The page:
Deep muscle therapy is performed to remove adhesions (chronic knots) that exist within the deep muscle tissues, causing imbalances in the body's natural mechanics. Injured fibrous tissues forming adhesions can cause chronic joint and muscle pain, poor posture and coordination, and a plethora of other health ailments. Deep muscle therapy is often uncomfortable, compared to a traditional relaxation style of massage (such as Swedish massage), and the therapist will only massage as deeply as the client is comfortable with. This means that the client must keep their massage therapist informed of their pain tolerance at all times during the session.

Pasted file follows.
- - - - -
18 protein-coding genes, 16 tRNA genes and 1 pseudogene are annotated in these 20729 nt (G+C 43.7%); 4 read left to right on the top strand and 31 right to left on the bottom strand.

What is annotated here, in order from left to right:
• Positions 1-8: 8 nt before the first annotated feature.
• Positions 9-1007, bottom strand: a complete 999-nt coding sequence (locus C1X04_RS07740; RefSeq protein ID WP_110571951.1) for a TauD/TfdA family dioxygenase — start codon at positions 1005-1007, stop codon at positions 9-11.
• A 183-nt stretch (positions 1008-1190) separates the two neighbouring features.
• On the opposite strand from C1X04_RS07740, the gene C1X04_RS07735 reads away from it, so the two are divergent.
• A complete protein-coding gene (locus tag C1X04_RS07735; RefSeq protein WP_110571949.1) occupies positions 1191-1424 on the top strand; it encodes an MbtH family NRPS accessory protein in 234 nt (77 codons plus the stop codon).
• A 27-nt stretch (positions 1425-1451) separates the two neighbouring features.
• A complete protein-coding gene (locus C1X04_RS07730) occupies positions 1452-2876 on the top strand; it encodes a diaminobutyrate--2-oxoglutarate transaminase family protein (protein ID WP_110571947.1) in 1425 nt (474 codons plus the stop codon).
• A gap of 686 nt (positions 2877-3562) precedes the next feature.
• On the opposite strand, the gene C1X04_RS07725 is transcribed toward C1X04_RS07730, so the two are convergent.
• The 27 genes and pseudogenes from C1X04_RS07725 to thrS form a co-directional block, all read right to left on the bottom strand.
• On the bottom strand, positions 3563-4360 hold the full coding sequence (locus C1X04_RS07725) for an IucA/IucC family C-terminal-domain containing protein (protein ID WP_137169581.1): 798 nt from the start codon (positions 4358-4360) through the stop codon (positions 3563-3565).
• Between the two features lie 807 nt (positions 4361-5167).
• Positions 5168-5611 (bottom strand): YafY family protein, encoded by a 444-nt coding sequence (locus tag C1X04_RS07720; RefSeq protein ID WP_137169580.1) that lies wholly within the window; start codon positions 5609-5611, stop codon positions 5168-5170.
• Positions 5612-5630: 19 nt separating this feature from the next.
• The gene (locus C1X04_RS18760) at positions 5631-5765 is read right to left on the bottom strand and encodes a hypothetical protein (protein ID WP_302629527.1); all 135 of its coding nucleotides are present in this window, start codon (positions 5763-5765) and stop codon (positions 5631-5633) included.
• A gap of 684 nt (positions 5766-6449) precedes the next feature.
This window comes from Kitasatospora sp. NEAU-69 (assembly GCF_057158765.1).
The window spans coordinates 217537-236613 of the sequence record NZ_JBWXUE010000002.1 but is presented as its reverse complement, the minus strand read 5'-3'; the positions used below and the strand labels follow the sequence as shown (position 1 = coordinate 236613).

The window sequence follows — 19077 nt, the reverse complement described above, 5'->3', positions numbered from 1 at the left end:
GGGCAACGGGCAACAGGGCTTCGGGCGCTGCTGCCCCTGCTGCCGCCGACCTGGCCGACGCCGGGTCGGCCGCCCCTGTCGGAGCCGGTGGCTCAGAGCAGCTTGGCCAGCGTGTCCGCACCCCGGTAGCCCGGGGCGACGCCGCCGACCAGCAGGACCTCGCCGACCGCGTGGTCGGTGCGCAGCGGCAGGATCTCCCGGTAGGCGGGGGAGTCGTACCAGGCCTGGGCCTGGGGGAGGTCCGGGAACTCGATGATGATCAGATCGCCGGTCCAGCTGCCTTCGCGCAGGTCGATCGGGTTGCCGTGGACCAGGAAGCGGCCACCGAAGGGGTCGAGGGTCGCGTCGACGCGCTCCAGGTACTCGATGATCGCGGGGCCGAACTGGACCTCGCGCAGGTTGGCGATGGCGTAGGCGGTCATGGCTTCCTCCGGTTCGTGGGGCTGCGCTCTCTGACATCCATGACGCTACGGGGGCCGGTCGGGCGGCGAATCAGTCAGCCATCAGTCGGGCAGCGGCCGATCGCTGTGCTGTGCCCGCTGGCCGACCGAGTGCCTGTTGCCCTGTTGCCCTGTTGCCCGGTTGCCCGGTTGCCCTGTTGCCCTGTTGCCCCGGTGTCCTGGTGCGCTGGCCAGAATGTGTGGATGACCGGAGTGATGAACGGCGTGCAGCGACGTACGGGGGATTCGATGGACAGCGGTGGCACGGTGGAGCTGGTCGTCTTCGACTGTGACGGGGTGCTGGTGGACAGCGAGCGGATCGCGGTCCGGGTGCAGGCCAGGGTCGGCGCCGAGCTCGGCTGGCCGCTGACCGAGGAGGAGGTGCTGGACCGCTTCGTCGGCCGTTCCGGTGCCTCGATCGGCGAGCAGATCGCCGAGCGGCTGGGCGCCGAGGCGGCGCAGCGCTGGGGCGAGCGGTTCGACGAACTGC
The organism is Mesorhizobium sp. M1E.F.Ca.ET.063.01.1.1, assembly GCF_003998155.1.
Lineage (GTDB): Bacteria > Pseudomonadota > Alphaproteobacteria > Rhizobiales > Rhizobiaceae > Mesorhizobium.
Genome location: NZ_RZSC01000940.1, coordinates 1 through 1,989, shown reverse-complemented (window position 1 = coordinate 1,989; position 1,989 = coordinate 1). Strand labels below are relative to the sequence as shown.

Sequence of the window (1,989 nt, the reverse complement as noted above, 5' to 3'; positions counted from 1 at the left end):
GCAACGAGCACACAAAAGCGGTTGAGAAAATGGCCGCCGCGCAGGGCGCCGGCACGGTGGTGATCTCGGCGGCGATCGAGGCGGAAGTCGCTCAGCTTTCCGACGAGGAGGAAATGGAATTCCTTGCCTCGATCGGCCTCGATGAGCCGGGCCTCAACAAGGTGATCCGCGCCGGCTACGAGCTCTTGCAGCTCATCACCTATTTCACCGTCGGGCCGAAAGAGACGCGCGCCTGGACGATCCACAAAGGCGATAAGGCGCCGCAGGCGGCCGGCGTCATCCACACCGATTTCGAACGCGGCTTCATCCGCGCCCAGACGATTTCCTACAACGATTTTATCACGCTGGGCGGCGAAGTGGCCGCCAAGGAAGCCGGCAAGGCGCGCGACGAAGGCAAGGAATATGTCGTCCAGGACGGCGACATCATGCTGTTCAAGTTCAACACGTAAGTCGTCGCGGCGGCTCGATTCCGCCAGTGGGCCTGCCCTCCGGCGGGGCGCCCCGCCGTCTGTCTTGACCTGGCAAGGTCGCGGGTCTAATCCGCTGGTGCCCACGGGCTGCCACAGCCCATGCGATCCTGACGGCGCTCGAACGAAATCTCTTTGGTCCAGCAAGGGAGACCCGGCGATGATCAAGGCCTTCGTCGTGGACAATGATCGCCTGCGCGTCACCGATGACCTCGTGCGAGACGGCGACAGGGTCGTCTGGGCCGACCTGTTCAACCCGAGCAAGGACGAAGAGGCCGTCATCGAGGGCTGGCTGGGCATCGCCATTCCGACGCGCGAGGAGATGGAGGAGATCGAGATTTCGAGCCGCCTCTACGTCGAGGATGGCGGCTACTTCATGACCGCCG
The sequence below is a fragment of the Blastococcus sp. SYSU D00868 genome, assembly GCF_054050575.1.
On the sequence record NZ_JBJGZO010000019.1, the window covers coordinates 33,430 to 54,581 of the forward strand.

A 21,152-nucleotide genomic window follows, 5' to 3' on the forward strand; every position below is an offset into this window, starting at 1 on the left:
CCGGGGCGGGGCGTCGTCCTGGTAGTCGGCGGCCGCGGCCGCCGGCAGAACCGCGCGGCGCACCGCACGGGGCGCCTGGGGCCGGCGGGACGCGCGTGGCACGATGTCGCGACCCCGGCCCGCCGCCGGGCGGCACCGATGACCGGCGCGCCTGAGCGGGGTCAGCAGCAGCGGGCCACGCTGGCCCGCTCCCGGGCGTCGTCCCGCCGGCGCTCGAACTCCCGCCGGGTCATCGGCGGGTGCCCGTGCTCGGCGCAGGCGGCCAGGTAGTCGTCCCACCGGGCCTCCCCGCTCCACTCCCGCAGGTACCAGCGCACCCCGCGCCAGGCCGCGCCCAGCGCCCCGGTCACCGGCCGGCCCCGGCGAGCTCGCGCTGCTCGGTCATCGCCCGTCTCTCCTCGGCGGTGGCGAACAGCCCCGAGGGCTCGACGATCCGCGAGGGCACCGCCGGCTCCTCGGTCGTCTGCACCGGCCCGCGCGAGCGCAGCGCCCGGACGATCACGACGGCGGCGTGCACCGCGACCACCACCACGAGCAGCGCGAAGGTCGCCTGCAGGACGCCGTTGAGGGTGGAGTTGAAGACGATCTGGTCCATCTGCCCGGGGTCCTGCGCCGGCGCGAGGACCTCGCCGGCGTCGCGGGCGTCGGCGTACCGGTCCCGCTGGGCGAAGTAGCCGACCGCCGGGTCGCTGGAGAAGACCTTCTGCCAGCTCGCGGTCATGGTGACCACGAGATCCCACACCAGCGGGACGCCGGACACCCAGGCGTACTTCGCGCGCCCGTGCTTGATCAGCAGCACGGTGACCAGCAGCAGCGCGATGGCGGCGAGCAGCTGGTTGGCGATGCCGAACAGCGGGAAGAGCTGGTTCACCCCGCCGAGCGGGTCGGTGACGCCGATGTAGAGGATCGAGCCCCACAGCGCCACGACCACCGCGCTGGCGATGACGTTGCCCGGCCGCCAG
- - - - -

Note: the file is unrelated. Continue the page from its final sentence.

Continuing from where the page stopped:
The present invention gives the user complete control over the depth of the massage, avoiding the discomfort that can occur when this type of therapy is performed by another person. The present invention enables an individual to achieve the benefits of deep muscle massage without the inconvenience, discomfort, and embarrassment of undergoing this rigorous therapy under the control of another person. As with deep tissue therapy, the device of the present invention enables, for the first time, the self-application of this therapy with the same force and effectiveness as if performed by another, while prior art devices fail to deliver the requisite force and control. One method by which this can be achieved is by using a massage head with rolling wheels or other rotating elements that rolls over the tissues when the massage pole is used on the body.